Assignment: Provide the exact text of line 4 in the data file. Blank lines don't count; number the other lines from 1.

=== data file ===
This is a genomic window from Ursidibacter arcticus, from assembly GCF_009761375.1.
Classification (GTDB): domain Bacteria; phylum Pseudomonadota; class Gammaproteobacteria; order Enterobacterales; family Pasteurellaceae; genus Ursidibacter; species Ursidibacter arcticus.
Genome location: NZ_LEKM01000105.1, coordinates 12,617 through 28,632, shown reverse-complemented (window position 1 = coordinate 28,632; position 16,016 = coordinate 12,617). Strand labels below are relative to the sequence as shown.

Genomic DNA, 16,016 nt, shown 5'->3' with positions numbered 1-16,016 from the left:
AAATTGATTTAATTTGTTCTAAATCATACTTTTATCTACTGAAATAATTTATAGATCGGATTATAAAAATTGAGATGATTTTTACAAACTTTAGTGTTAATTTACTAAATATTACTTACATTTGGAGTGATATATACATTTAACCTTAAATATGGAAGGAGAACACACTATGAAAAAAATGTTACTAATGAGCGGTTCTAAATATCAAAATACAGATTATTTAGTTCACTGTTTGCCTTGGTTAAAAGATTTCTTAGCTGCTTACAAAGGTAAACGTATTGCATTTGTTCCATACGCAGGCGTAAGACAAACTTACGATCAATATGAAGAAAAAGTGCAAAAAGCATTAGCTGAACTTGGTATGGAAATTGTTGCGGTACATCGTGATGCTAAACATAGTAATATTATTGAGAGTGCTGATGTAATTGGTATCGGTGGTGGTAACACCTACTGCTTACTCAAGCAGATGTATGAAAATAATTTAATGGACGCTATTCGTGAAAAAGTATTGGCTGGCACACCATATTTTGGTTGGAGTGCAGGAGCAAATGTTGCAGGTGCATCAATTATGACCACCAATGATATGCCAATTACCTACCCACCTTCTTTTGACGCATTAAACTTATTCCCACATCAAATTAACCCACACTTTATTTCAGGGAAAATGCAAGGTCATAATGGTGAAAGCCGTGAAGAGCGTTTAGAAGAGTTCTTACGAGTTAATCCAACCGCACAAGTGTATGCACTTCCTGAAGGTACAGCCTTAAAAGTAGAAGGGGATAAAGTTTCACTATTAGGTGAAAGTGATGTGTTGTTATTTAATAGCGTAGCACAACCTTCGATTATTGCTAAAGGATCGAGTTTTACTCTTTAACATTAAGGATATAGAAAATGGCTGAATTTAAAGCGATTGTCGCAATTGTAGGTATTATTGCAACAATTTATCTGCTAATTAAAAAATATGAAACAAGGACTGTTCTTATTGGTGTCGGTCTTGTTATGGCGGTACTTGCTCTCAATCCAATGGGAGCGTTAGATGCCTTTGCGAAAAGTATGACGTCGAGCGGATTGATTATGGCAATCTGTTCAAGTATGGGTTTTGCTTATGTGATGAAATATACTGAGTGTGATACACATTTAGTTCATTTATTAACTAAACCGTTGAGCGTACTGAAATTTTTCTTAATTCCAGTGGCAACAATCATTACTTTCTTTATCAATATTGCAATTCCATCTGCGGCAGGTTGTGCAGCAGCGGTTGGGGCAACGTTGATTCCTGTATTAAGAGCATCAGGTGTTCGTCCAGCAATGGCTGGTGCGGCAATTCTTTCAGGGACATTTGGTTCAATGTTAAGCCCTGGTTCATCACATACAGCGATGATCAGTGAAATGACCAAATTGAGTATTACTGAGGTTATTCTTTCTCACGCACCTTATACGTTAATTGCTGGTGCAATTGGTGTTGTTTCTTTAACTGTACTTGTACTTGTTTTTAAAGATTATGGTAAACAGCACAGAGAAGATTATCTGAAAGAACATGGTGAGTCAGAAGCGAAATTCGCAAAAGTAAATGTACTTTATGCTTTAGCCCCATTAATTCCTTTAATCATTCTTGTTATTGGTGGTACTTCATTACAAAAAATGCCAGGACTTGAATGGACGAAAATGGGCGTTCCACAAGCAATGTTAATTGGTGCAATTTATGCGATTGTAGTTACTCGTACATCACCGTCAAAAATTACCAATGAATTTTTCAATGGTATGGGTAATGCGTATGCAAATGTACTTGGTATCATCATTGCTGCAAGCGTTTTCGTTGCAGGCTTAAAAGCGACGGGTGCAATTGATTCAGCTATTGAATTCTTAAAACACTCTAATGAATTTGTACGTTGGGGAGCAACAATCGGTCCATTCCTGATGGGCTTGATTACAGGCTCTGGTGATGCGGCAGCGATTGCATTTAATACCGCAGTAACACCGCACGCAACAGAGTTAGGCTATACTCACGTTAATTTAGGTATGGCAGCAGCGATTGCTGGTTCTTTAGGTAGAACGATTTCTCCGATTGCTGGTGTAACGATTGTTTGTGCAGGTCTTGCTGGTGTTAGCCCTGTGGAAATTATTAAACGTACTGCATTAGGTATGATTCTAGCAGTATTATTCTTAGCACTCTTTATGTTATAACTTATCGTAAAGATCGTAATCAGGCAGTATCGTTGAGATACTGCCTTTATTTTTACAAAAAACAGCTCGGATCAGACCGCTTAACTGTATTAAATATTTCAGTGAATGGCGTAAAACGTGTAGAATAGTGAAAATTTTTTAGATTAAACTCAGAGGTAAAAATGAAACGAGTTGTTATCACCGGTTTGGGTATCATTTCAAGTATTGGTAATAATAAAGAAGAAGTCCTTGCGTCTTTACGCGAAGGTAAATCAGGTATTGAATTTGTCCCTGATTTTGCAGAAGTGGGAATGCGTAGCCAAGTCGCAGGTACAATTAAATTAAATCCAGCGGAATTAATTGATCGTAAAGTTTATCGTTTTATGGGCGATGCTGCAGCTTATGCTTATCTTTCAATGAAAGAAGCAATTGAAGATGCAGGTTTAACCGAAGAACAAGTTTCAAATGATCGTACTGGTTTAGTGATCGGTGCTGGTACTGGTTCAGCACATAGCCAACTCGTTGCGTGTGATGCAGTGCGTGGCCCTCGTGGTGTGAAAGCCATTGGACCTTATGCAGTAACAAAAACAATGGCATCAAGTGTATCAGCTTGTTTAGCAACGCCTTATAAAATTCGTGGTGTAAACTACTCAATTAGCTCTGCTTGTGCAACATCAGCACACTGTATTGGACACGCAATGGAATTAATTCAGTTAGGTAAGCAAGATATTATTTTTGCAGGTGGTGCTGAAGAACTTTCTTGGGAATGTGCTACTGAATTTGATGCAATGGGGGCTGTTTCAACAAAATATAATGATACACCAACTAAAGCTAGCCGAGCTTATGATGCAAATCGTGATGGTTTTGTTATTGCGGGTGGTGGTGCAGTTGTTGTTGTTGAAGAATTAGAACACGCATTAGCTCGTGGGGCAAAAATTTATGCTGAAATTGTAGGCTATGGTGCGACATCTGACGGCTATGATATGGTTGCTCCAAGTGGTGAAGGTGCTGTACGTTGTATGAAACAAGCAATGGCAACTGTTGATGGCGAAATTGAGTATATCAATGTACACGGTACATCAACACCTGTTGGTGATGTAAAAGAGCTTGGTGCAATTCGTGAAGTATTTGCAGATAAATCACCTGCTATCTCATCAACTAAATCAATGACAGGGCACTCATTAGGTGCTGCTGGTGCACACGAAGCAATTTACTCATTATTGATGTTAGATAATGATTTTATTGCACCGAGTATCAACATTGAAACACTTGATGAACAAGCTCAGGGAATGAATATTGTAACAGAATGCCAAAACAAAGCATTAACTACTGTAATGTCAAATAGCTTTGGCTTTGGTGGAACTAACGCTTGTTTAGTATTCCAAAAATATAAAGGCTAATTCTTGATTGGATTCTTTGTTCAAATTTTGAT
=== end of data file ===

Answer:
Genomic DNA, 16,016 nt, shown 5'->3' with positions numbered 1-16,016 from the left: